A meeting held Tuesday to discuss a recently established home
for recovering substance abusers on Brandy Court in Hollister did
little to comfort neighbors of the home, who are now looking into
ways to have the establishment shut down.
Hollister – A meeting held Tuesday to discuss a recently established home for recovering substance abusers on Brandy Court in Hollister did little to comfort neighbors of the home, who are now looking into ways to have the establishment shut down.
Representatives of San Benito Recovery Homes say that the home, which they opened about two months ago, is a strict, controlled environment and does not increase the possibility of crime in the neighborhood. Residents, however, say they were never informed that the home was opening and have concerns ranging from the safety of their children, and the children who attend a daycare in the neighborhood, to their property values.
“Frankly, members of the cul-de-sac met, and we came to the conclusion that we don’t want you there,” Brandy Court resident Sergio Garcia said to Yolanda Valverde and Susan Drehobl of San Benito Recovery Homes on Tuesday.
Drehobl, director of operations, said that the home presents no danger to the neighborhood, and it does not accept violent felons or sexual abusers. The home, she said, is designed to help people who have gone through inpatient treatment for substance abuse transition back into the general population without falling back into their old habits.
“Our goal is to assist people after treatment, to give them some living skills to go back to their homes here in Hollister,” said Valverde, owner of San Benito Recovery Homes.
But neighbors’ concerns were not eased.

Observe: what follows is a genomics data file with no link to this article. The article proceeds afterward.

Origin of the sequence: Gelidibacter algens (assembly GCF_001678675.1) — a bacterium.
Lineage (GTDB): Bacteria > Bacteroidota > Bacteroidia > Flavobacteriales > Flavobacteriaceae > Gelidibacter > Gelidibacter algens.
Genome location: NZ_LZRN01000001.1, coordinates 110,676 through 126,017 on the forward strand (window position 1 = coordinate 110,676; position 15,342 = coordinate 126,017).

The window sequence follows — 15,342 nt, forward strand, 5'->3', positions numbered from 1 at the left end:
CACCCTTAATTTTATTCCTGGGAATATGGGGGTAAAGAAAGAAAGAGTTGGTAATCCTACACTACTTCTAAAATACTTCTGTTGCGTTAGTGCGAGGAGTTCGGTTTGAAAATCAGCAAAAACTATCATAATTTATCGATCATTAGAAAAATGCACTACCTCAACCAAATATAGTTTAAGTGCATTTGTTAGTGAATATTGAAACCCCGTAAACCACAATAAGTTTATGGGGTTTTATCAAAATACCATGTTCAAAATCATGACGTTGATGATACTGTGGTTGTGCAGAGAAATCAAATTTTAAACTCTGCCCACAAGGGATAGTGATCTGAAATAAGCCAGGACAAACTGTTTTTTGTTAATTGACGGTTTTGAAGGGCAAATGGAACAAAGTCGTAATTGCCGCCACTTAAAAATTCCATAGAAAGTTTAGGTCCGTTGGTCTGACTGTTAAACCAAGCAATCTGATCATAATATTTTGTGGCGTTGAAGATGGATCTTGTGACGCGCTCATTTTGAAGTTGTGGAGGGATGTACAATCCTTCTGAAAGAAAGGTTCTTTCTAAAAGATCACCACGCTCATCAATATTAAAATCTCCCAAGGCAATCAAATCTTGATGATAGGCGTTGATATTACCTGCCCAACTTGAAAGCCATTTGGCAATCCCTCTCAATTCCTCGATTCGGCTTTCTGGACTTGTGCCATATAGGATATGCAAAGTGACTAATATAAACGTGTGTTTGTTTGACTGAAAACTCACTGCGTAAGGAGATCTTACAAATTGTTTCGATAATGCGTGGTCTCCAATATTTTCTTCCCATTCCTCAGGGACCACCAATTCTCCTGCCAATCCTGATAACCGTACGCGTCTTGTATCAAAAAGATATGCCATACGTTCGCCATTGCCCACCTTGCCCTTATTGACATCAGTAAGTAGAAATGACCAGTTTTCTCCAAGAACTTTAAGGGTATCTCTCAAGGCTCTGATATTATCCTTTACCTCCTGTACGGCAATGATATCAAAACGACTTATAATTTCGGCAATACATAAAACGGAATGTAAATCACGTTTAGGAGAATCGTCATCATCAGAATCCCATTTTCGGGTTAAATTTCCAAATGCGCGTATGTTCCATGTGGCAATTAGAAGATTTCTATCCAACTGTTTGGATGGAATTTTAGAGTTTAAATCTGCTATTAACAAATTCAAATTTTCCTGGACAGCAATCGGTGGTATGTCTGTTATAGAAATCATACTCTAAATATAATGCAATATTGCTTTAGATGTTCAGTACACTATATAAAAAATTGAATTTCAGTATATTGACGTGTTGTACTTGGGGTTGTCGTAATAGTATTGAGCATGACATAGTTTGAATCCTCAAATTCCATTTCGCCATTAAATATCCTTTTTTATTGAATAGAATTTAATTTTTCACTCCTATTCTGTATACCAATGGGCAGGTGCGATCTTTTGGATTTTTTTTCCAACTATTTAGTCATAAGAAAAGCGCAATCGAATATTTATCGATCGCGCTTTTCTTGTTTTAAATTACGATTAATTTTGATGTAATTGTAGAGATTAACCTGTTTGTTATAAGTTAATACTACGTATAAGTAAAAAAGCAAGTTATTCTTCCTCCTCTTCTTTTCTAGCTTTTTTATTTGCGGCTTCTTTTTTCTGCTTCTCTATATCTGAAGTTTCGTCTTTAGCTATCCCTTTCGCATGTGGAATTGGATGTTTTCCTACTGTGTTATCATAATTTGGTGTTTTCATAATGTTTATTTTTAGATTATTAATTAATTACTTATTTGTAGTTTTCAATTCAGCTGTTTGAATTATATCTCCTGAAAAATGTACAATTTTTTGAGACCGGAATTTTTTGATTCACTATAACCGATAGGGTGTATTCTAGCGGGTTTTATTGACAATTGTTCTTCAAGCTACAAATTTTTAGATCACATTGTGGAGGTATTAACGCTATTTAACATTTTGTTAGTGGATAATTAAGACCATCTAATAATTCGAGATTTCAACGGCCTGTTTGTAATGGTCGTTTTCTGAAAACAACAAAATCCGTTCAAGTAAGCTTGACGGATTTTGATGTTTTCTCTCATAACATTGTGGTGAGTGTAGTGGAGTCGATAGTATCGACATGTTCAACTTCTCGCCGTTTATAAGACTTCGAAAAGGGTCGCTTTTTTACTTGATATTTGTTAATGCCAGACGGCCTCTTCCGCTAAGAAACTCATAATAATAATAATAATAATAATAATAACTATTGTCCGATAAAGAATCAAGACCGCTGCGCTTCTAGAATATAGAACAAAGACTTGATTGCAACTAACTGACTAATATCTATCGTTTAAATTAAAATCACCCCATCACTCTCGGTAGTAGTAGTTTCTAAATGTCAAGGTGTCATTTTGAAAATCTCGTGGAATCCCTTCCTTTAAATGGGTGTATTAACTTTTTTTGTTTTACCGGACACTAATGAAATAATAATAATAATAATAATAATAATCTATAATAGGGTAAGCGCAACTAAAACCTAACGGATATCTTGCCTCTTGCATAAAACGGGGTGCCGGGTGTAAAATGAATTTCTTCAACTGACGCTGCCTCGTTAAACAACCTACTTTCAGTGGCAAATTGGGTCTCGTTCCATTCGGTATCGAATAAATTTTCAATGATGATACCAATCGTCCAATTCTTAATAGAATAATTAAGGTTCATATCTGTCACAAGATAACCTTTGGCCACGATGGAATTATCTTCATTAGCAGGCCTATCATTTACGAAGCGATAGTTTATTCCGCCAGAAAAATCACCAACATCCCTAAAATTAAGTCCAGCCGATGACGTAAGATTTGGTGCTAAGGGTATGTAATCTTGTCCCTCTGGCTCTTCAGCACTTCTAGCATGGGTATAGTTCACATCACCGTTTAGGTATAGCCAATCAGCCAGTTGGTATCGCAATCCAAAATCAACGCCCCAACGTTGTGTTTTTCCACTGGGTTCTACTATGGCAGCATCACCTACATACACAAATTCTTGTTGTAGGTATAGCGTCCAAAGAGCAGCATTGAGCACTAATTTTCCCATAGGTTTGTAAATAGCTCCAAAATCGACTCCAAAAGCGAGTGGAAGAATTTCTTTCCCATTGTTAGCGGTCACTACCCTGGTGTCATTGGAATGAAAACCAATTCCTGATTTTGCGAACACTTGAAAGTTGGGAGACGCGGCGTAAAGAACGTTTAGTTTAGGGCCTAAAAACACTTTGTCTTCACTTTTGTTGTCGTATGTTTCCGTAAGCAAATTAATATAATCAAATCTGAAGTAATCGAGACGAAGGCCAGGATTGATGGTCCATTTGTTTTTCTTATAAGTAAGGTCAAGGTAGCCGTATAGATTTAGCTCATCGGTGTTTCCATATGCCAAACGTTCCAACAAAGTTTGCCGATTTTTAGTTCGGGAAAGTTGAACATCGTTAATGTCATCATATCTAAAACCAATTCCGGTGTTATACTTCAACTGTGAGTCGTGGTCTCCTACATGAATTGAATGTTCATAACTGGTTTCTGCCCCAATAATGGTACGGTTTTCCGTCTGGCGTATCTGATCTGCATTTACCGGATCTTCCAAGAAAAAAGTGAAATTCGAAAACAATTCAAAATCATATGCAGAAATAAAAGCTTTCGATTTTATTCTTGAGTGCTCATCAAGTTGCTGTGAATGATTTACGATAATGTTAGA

“My concern is that this is a rather small cul-de-sac. We are so close here,” said Mark Monk, who has lived on Brandy Court for about four years. “We’re not against the house, it just needs to be placed in a bigger place.”
Though the majority of the approximately 40 people who attended Tuesday’s meeting were there to speak against the recovery home being located in their neighborhood, some spoke in support.
“I certainly can understand your concern, but you can’t choose your neighbors,” said Ridgemark resident Nancy Jahsman. “These people want to be there. They want to be clean and sober. They need a clean place, a safe place. I hope you can give it a chance.”
Opponents are now weighing their legal options.
“We may need to seek legal guidance,” Monk said after the meeting, reiterating that he and his neighbors fear that having a concentration of people with substance abuse problems in their cul-de-sac can result in problems.
“Those fears are valid,” Sheriff Curtis Hill said. “If they’re not run in a proper manner with accountability for people going through the program, I’ve seen these places become a problem.”
Hill recalled that there was a similar home in Hollister in the early 1990s that became a constant problem for neighbors and law enforcement.
“We were out frequently with parole agents, assault calls – those issues,” he said. “They are all well-meaning, good people running these. But when you get people with substance abuse issues, the problems they have come with them.”
Though Supervisor Jaime De La Cruz, who represents Brandy Court and set up Tuesday’s meeting, has not taken a stance in favor or opposition of the home, he said that he also has concerns about the recovery home.
“First, it affects a decline in property values,” he said. “The other issue, there’s a community inside a community. It’s going to disrupt that environment,” adding that he is concerned that the existence of the home might hurt the daycare business located in the cul-de-sac.
Residents have also told De La Cruz that they push the home out of their neighborhood.
“They have expressed that they are going to work as hard as they can to remove it from there and find a location,” he said.
Luke Roney covers politics and the environment for the Free Lance. Reach him at 831-637-5566 ext. 335 or at [email protected]